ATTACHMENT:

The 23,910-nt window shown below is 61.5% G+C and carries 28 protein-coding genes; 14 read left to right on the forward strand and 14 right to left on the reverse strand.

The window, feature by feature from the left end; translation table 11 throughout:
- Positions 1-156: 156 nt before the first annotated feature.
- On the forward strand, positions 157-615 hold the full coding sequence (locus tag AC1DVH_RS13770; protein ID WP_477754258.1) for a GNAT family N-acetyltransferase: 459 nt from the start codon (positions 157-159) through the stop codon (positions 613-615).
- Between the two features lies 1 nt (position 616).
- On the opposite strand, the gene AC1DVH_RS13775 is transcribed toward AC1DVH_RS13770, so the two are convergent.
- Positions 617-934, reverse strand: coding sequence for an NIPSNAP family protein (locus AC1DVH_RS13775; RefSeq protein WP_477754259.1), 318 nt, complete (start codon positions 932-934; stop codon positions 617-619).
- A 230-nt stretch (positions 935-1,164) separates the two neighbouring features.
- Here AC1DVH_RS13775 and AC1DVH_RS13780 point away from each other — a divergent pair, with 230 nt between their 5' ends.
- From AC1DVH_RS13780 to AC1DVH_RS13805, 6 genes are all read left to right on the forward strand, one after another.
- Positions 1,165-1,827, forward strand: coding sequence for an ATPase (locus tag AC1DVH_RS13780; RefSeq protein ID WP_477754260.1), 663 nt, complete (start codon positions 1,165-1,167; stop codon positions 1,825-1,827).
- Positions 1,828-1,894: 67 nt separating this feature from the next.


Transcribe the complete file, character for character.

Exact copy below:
The 23,910-nt window shown below is 61.5% G+C and carries 28 protein-coding genes; 14 read left to right on the forward strand and 14 right to left on the reverse strand.

The window, feature by feature from the left end; translation table 11 throughout:
- Positions 1-156: 156 nt before the first annotated feature.
- On the forward strand, positions 157-615 hold the full coding sequence (locus tag AC1DVH_RS13770; protein ID WP_477754258.1) for a GNAT family N-acetyltransferase: 459 nt from the start codon (positions 157-159) through the stop codon (positions 613-615).
- Between the two features lies 1 nt (position 616).
- On the opposite strand, the gene AC1DVH_RS13775 is transcribed toward AC1DVH_RS13770, so the two are convergent.
- Positions 617-934, reverse strand: coding sequence for an NIPSNAP family protein (locus AC1DVH_RS13775; RefSeq protein WP_477754259.1), 318 nt, complete (start codon positions 932-934; stop codon positions 617-619).
- A 230-nt stretch (positions 935-1,164) separates the two neighbouring features.
- Here AC1DVH_RS13775 and AC1DVH_RS13780 point away from each other — a divergent pair, with 230 nt between their 5' ends.
- From AC1DVH_RS13780 to AC1DVH_RS13805, 6 genes are all read left to right on the forward strand, one after another.
- Positions 1,165-1,827, forward strand: coding sequence for an ATPase (locus tag AC1DVH_RS13780; RefSeq protein ID WP_477754260.1), 663 nt, complete (start codon positions 1,165-1,167; stop codon positions 1,825-1,827).
- Positions 1,828-1,894: 67 nt separating this feature from the next.